Monday, April 21, 2008

ombudsman – noun

A spokesperson hired by a newspaper to defend its practices against the slanders of its readership.

As a columnist, Mr. Brooks is entitled to his opinions, as readers are entitled to disagree with them. In this specific case, he quite clearly was using this writerly device to indicate his belief that critics of neo-conservatives think all neo-conservatives are Jewish. Thank you for your comments.

analyst – noun

Someone whose resumé bestows a veneer of objectivity to his sales pitches.

Sunday, April 20, 2008

Diversion: Earl Scruggs and the Byrds

misspeak – verb

To say something that garners negative publicity and polls poorly.

Thursday, April 17, 2008

leadership – noun

The ability to direct credit towards oneself and blame to others.

Tuesday, April 15, 2008

hope – noun

An idle wish that the future, contrary to the laws of induction, be less wretched than the past and present.

Friday, April 4, 2008

Diversion: Wilco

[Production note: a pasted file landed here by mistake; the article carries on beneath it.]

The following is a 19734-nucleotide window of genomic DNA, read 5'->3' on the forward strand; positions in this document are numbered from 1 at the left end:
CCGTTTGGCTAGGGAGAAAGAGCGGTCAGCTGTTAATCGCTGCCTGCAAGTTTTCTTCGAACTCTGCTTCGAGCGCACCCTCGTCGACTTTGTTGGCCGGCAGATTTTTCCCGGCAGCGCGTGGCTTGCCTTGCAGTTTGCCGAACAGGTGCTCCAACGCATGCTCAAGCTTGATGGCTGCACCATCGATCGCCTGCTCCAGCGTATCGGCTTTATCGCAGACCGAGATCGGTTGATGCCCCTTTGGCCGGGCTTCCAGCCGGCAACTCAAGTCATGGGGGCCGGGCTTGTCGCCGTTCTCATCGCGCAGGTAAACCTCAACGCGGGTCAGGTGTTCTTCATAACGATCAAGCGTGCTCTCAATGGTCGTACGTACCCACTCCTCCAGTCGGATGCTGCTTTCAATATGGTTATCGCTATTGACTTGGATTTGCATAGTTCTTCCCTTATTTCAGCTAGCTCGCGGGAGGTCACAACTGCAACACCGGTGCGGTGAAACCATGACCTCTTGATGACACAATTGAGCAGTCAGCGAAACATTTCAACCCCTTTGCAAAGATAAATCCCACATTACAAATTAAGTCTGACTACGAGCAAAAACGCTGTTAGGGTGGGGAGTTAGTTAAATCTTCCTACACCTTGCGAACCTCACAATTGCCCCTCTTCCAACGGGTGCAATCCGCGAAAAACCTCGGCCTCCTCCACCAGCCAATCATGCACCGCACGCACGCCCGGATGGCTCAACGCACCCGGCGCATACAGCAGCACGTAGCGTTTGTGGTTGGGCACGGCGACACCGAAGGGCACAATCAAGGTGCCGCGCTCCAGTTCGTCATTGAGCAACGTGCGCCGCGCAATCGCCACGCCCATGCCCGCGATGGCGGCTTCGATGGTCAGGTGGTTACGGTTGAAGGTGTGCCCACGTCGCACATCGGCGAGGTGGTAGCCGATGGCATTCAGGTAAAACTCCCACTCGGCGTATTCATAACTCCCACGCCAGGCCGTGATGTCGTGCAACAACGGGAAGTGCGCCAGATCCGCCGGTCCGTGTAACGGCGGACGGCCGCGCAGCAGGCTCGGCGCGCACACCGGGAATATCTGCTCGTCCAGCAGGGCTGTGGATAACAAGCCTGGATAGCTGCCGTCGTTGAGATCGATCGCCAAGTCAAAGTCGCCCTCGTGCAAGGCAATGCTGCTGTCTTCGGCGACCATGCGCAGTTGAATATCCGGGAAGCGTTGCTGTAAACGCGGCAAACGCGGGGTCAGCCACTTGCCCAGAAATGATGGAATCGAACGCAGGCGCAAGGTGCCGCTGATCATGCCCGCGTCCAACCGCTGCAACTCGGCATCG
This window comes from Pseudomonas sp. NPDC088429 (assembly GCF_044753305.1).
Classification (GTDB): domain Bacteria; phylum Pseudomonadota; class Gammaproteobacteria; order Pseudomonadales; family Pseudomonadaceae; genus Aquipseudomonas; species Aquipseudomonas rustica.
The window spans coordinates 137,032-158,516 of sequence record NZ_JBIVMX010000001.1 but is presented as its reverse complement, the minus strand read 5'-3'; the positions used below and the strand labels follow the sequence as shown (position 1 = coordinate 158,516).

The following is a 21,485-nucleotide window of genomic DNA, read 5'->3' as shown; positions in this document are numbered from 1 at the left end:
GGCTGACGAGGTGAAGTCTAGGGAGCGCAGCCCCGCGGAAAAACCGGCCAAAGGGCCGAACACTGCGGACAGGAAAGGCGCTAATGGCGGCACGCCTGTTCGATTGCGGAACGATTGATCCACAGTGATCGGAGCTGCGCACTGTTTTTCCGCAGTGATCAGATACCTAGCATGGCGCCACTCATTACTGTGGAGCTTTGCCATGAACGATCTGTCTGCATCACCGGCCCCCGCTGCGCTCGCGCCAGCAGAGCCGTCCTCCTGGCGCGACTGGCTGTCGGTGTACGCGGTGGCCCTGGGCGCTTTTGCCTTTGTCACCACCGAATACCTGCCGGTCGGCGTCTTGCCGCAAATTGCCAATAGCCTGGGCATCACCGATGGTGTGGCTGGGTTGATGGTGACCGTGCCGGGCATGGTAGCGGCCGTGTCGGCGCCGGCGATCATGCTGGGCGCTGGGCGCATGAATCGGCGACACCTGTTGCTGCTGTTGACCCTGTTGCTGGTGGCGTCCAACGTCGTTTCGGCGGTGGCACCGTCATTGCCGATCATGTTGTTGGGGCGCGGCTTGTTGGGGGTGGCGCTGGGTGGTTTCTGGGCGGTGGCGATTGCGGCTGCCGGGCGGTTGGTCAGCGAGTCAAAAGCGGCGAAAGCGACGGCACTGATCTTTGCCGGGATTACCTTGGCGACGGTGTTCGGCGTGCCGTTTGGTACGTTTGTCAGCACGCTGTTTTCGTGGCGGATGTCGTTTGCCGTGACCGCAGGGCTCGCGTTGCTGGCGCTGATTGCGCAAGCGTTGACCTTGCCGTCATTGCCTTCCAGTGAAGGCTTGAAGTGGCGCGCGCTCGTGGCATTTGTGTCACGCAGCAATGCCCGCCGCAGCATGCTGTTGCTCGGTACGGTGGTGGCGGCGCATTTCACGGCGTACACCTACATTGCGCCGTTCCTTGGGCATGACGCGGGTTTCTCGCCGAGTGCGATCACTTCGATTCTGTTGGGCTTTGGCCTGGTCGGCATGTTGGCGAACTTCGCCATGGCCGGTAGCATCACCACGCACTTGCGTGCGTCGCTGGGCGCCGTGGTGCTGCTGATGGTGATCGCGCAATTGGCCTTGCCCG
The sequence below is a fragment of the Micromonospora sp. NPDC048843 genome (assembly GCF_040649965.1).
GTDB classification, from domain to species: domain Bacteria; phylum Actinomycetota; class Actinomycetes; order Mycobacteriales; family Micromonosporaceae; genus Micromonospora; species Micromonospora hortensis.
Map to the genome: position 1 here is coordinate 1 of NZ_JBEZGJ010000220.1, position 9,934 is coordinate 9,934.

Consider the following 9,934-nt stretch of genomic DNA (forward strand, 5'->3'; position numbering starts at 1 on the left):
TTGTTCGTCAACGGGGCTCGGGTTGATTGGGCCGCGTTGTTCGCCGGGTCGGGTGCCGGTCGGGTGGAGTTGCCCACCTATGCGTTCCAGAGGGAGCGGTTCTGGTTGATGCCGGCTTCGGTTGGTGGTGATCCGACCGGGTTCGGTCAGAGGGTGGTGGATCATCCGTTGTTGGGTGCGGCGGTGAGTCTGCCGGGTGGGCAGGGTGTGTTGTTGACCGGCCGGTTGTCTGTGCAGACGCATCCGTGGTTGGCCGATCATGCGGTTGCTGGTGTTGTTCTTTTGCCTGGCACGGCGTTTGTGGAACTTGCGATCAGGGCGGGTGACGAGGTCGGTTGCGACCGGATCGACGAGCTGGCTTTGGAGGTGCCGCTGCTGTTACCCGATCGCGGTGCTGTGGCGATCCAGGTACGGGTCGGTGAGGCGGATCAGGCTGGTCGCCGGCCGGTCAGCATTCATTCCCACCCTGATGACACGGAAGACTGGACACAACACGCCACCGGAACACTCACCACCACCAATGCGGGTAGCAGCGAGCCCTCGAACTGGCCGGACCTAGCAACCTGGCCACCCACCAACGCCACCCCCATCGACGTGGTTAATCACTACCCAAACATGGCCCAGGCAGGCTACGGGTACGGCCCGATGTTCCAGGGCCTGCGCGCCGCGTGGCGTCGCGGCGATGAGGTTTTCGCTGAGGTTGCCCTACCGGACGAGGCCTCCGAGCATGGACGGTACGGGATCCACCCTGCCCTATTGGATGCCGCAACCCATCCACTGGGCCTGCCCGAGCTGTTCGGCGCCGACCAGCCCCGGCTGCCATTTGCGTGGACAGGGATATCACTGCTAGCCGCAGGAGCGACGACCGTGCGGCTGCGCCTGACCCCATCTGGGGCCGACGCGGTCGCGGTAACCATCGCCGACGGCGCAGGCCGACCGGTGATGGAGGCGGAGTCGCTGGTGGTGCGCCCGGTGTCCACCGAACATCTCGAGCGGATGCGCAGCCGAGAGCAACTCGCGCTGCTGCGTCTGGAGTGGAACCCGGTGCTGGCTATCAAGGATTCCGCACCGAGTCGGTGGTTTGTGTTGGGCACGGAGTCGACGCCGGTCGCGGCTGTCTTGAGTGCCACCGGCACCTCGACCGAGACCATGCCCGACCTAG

The last three years have been difficult. Probable back surgery is the latest turn.

At least there's music.

I know you're not listening
No I know you're not listening

kill - verb

To cause death without guilt.

COMMENT: Murder is, of course, one of the most egregious sins. One way to avoid it is not to kill people. The other is to kill so indiscriminately that the act becomes disconnected from intent, and therefore from guilt. Both are socially acceptable.

At least 21 civilians, including six children, have been killed in US air strikes in Afghanistan ... The deaths brought the total of civilian deaths to almost 100 in the past two weeks ... A spokesman for the US forces, Major William Mitchell, declared that the troops had killed a "significant" number of insurgents in firefights and the subsequent bombing. "We don't have any reports of civilian casualties" he said. " There are enemy casualties - I think the number is significant."

personal responsibility – noun

1. The capacity to accept blame for being victimized.

2. The solipsist's virtue.

3. A developed sense of deference to private-property rights.